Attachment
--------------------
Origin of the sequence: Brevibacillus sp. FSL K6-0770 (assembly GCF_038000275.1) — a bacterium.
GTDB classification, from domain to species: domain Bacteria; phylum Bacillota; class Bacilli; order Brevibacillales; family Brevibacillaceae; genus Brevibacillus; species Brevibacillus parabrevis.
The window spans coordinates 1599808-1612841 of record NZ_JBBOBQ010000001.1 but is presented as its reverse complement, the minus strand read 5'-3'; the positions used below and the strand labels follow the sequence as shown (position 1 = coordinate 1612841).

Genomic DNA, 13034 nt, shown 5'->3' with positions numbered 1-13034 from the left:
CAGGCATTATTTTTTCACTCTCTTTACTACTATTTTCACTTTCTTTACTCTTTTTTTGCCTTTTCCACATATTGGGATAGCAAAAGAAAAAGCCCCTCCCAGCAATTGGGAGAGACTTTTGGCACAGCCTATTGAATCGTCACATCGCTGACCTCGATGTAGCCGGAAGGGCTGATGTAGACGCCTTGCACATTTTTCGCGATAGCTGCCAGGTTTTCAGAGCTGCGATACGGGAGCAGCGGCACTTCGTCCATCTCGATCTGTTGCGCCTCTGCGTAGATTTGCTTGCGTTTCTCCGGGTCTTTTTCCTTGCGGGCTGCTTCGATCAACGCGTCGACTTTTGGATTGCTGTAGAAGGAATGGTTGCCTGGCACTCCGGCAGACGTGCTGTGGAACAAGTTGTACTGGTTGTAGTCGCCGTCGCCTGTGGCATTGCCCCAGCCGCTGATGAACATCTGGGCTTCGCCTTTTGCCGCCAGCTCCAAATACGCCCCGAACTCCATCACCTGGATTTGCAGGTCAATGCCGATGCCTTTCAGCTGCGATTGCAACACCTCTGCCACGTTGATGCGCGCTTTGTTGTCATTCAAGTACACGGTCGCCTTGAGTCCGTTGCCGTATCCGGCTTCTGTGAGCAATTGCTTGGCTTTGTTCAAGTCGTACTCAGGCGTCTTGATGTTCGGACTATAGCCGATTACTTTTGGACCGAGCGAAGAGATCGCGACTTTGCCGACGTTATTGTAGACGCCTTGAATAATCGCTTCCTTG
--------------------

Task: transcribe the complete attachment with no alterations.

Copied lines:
Origin of the sequence: Brevibacillus sp. FSL K6-0770 (assembly GCF_038000275.1) — a bacterium.
GTDB classification, from domain to species: domain Bacteria; phylum Bacillota; class Bacilli; order Brevibacillales; family Brevibacillaceae; genus Brevibacillus; species Brevibacillus parabrevis.
The window spans coordinates 1599808-1612841 of record NZ_JBBOBQ010000001.1 but is presented as its reverse complement, the minus strand read 5'-3'; the positions used below and the strand labels follow the sequence as shown (position 1 = coordinate 1612841).

Genomic DNA, 13034 nt, shown 5'->3' with positions numbered 1-13034 from the left:
CAGGCATTATTTTTTCACTCTCTTTACTACTATTTTCACTTTCTTTACTCTTTTTTTGCCTTTTCCACATATTGGGATAGCAAAAGAAAAAGCCCCTCCCAGCAATTGGGAGAGACTTTTGGCACAGCCTATTGAATCGTCACATCGCTGACCTCGATGTAGCCGGAAGGGCTGATGTAGACGCCTTGCACATTTTTCGCGATAGCTGCCAGGTTTTCAGAGCTGCGATACGGGAGCAGCGGCACTTCGTCCATCTCGATCTGTTGCGCCTCTGCGTAGATTTGCTTGCGTTTCTCCGGGTCTTTTTCCTTGCGGGCTGCTTCGATCAACGCGTCGACTTTTGGATTGCTGTAGAAGGAATGGTTGCCTGGCACTCCGGCAGACGTGCTGTGGAACAAGTTGTACTGGTTGTAGTCGCCGTCGCCTGTGGCATTGCCCCAGCCGCTGATGAACATCTGGGCTTCGCCTTTTGCCGCCAGCTCCAAATACGCCCCGAACTCCATCACCTGGATTTGCAGGTCAATGCCGATGCCTTTCAGCTGCGATTGCAACACCTCTGCCACGTTGATGCGCGCTTTGTTGTCATTCAAGTACACGGTCGCCTTGAGTCCGTTGCCGTATCCGGCTTCTGTGAGCAATTGCTTGGCTTTGTTCAAGTCGTACTCAGGCGTCTTGATGTTCGGACTATAGCCGATTACTTTTGGACCGAGCGAAGAGATCGCGACTTTGCCGACGTTATTGTAGACGCCTTGAATAATCGCTTCCTTG